Beast of the brook
Tiny springs trickle down the sandstone bluffs of the driftless area in western Wisconsin, forming small flows that join up with other spring-fed trickles until there’s enough water to gurgle and cut its way through a three or four-foot wide stream bed winding through the forest down to the Mississippi River. At some point the water is deep enough that it can support the smallest of fisheries, hidden in the shade and fleeting beams of sunlight which reveal gray-sided ghosts blended with the bottom that would go unseen, if not for a furtive dart when they suspect something is amiss.
And when they do, the fishing on these tiny flows becomes even more difficult. A wayward shadow, a foot placed too close to the bank, or a sloppy cast of fly line slapping the surface puts the tiny trout on high alert, making each step and each raise of the line from the water’s surface all the more important. Each fish is a trophy, whether five or fifteen inches on these tiny flows (though the latter is a very rare occurrence), simply due to the work, concentration between eye and arm and the effort to remain unseen, which goes into catching them.
Long leaders and thin tippets help conceal the fact that the artificial offering at the end of the fly line is not what’s normally on the menu, and hopefully dispels the idea that it is attached to an angler casting over grass, around trees and sometimes kneeling just a few yards away behind a stand of vegetation to target just the right riffle or bend that may hold one of these wild brown trout.
Casts must be straight, and positioned just so that they fall within the gurgling water without snagging the grasses which line the banks that are a mere stride apart in places. Break-offs and tangles with shoreline bushes, wildflowers and nettles which guard these small treasures are common, but the moment where the line lights up with the electric pulse of a hungry fish on the take is well worth navigating all of the obstacles.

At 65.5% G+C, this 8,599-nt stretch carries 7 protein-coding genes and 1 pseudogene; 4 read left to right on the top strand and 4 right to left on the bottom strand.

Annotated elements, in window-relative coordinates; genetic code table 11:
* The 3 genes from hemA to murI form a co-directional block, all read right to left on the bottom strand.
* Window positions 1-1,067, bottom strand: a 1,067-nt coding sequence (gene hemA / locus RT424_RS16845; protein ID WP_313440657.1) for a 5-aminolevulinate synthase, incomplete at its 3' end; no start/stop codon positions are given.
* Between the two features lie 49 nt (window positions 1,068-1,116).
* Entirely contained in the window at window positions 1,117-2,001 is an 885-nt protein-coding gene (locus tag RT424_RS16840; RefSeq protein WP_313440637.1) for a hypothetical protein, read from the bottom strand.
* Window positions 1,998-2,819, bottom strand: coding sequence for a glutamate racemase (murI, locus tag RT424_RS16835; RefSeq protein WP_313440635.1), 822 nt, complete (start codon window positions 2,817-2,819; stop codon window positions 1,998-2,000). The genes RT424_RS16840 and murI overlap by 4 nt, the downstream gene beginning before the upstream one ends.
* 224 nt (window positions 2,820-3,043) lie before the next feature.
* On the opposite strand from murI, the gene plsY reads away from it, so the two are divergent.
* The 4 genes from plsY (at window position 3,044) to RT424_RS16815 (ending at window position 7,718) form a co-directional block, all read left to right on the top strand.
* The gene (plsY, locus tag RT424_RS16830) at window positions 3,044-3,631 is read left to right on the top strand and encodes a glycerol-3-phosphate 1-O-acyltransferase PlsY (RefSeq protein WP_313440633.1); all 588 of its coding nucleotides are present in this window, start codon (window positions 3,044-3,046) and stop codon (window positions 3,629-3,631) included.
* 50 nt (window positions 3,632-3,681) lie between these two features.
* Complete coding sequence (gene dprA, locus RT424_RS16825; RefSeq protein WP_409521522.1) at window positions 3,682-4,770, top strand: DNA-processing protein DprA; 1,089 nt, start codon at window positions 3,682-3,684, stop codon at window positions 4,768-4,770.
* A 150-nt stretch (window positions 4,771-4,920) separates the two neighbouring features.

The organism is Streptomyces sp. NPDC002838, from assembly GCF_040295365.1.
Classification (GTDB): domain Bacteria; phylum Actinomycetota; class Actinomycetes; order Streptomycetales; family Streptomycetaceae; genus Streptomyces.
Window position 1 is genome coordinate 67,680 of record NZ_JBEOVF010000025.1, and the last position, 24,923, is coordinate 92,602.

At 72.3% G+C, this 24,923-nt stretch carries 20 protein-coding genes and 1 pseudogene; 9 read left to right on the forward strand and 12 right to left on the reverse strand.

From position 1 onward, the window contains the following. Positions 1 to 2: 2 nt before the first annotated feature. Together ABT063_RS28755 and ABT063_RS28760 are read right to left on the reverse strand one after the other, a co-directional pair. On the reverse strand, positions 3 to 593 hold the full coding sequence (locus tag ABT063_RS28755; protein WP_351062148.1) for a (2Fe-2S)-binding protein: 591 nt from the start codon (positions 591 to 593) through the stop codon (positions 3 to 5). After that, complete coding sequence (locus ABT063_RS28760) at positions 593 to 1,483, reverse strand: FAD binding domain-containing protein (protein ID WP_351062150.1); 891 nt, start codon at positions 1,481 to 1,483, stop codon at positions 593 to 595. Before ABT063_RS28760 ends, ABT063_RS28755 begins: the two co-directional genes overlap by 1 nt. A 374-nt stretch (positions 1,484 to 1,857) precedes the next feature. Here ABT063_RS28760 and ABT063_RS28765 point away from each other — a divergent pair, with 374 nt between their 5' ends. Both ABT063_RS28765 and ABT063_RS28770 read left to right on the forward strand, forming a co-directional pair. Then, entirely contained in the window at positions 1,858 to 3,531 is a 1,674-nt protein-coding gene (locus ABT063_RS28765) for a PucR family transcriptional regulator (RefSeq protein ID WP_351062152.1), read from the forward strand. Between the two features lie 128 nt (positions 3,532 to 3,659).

A well-placed cast coming at the front of a riffle yielded such a strike from an eight-inch trout – my first of the late-summer trip – which flipped and fought its way between boulders and a long-secured tree which lay underneath the shore and the surface acting as a dam of sorts, causing the water to break both over and under it. Lucky for my leader and I the fish chose the over-route and avoided the need for slingshotting it back or me having to run my rod under the bough to bring the trout to hand before releasing it.
Few fish fight with the vim of a wild brown, and in these smallest of spaces the battle with an eight-inch fish seems epic. But when given the opportunity to dance with the largest specimen and that I had seen on my recent adventures in the green-clad hills and clear brooks of the driftless area, I could only stare in awe as a golden-bellied brown, after gently taking my fly, launched from the water a like it was shot out of a submarine and was given all the leeway the laws of gravity could offer, before crashing down and sending my beadhead nymph back toward shore.
The fish’s acrobatics, and certainly its size of perhaps 15 inches, had me plying that pool for nearly an hour the following day in hopes of re-creating the battle and writing a different ending. But it was not to be.
While several other fish came to the mesh of my landing net, and were slipped back into the streams we worked in the haze of morning, mist of mid-day rains and ultimately heat and humidity of two identical afternoons on the water, the one that got away remained the first of what I am sure will be many stories coming from in between the banks of these small flows, with their unforgiving features, evasive little trout, and the occasional beast holding in the deepest corner of these clean running brooksin our outdoors.